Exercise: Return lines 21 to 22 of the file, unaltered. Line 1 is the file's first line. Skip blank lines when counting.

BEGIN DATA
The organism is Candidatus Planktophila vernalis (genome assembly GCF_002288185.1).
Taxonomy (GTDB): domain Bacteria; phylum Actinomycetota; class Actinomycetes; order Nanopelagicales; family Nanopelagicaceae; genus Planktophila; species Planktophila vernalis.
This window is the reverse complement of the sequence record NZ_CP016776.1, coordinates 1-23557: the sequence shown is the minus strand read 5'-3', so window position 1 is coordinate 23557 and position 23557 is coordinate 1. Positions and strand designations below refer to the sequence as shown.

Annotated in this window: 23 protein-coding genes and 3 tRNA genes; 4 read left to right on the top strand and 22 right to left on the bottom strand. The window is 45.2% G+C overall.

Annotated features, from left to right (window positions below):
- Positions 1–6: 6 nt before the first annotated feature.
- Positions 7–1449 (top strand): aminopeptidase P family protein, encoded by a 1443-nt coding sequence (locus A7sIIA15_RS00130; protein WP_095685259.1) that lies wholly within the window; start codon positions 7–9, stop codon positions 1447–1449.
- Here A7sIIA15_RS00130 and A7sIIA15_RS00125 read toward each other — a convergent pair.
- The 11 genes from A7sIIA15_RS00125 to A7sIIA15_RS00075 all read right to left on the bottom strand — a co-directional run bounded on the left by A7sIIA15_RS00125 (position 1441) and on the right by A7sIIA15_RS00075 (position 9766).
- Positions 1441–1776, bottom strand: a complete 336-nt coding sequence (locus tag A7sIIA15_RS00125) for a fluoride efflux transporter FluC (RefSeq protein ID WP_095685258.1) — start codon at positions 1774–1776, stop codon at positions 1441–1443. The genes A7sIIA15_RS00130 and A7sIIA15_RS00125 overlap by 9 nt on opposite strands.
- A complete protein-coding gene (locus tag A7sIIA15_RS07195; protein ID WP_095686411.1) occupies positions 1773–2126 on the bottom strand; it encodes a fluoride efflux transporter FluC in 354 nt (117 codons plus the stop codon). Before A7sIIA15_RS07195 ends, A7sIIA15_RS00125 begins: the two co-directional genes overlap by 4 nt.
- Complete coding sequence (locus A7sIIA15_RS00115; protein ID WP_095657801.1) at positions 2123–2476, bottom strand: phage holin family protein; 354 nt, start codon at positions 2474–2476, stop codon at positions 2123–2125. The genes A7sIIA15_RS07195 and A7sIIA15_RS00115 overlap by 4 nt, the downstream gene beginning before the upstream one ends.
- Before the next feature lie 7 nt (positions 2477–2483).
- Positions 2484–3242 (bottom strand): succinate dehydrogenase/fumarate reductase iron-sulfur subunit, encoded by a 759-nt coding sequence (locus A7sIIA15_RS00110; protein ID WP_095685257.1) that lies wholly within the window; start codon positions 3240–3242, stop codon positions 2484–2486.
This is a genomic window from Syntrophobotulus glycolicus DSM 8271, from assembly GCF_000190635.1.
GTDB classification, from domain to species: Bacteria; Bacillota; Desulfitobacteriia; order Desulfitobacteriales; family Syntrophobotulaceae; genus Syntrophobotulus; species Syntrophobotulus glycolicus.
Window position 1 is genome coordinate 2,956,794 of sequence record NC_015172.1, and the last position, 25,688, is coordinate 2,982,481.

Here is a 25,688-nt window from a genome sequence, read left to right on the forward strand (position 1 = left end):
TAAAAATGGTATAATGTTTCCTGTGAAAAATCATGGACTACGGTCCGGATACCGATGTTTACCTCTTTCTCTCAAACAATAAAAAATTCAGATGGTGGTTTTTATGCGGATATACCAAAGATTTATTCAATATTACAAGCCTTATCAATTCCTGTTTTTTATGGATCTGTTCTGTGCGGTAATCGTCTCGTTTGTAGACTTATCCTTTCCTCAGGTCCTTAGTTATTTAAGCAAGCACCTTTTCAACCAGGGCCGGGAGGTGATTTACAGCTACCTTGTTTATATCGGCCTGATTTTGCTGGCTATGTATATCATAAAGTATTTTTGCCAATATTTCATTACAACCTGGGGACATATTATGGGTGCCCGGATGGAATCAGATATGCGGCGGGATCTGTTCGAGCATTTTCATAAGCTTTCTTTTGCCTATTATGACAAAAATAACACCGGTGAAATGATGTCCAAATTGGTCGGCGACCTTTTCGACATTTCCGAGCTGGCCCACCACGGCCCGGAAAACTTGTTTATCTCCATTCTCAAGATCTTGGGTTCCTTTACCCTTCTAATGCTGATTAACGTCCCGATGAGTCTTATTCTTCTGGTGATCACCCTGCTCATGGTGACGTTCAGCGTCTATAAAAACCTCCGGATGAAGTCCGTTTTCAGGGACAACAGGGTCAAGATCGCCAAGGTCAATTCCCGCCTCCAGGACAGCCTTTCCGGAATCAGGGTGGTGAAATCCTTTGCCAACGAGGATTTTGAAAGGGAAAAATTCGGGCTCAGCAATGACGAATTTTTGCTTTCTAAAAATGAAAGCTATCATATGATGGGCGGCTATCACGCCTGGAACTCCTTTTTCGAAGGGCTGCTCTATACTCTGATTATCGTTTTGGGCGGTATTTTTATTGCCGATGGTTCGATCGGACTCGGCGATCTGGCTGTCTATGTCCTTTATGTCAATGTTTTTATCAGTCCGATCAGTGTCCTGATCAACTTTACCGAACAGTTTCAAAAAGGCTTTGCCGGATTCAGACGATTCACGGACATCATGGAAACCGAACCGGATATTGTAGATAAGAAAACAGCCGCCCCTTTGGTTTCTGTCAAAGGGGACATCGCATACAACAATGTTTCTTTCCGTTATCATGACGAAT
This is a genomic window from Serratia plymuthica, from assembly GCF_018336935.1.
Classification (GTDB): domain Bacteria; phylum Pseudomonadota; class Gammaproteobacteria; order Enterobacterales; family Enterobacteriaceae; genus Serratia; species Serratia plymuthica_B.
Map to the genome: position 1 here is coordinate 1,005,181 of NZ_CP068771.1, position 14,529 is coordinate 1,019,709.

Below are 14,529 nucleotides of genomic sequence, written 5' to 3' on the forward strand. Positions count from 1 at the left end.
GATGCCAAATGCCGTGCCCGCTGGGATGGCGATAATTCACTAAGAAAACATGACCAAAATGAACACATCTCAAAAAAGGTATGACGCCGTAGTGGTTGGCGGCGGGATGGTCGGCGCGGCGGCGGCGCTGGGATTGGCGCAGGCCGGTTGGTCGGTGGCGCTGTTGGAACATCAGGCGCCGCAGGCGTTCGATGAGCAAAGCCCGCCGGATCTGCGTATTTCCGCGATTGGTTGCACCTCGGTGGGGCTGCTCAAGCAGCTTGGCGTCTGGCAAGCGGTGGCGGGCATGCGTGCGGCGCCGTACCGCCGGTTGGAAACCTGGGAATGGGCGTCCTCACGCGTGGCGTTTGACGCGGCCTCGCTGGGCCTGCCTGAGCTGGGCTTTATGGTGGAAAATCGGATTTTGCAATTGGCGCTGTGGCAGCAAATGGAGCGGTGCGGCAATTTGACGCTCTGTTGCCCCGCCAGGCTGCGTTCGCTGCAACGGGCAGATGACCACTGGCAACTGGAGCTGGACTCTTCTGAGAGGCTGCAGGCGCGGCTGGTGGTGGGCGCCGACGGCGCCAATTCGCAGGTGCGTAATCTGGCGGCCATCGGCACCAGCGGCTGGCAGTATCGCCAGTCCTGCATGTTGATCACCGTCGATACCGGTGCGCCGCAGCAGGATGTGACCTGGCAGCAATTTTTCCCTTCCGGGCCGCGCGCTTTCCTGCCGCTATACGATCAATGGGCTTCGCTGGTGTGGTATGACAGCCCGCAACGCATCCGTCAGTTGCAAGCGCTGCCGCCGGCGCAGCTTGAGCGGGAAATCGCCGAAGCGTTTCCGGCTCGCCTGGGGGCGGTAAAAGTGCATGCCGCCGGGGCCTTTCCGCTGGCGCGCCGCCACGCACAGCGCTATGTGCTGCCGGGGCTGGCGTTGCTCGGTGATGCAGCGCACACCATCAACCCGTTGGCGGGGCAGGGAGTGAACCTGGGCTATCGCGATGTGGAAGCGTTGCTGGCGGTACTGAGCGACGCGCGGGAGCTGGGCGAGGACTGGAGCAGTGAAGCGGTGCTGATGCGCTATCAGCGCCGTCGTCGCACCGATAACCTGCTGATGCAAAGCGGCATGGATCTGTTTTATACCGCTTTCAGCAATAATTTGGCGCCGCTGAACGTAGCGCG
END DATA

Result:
Classification (GTDB): domain Bacteria; phylum Pseudomonadota; class Gammaproteobacteria; order Enterobacterales; family Enterobacteriaceae; genus Serratia; species Serratia plymuthica_B.
Map to the genome: position 1 here is coordinate 1,005,181 of NZ_CP068771.1, position 14,529 is coordinate 1,019,709.